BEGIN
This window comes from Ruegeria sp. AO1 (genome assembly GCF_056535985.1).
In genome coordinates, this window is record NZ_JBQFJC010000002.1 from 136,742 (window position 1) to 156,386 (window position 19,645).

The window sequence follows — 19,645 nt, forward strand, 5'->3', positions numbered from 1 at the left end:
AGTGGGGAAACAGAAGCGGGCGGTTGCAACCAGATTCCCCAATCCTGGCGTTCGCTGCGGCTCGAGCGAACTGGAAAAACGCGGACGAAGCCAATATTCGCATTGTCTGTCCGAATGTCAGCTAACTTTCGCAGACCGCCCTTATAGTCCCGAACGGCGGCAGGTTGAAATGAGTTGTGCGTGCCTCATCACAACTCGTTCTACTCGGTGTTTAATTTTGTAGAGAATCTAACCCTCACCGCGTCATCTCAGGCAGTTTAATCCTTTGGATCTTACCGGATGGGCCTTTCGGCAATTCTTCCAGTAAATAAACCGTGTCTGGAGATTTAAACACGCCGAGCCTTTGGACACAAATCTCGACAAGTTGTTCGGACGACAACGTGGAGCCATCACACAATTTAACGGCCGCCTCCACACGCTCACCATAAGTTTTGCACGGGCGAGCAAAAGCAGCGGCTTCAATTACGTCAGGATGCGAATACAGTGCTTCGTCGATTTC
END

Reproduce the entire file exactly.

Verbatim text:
This window comes from Ruegeria sp. AO1 (genome assembly GCF_056535985.1).
In genome coordinates, this window is record NZ_JBQFJC010000002.1 from 136,742 (window position 1) to 156,386 (window position 19,645).

The window sequence follows — 19,645 nt, forward strand, 5'->3', positions numbered from 1 at the left end:
AGTGGGGAAACAGAAGCGGGCGGTTGCAACCAGATTCCCCAATCCTGGCGTTCGCTGCGGCTCGAGCGAACTGGAAAAACGCGGACGAAGCCAATATTCGCATTGTCTGTCCGAATGTCAGCTAACTTTCGCAGACCGCCCTTATAGTCCCGAACGGCGGCAGGTTGAAATGAGTTGTGCGTGCCTCATCACAACTCGTTCTACTCGGTGTTTAATTTTGTAGAGAATCTAACCCTCACCGCGTCATCTCAGGCAGTTTAATCCTTTGGATCTTACCGGATGGGCCTTTCGGCAATTCTTCCAGTAAATAAACCGTGTCTGGAGATTTAAACACGCCGAGCCTTTGGACACAAATCTCGACAAGTTGTTCGGACGACAACGTGGAGCCATCACACAATTTAACGGCCGCCTCCACACGCTCACCATAAGTTTTGCACGGGCGAGCAAAAGCAGCGGCTTCAATTACGTCAGGATGCGAATACAGTGCTTCGTCGATTTC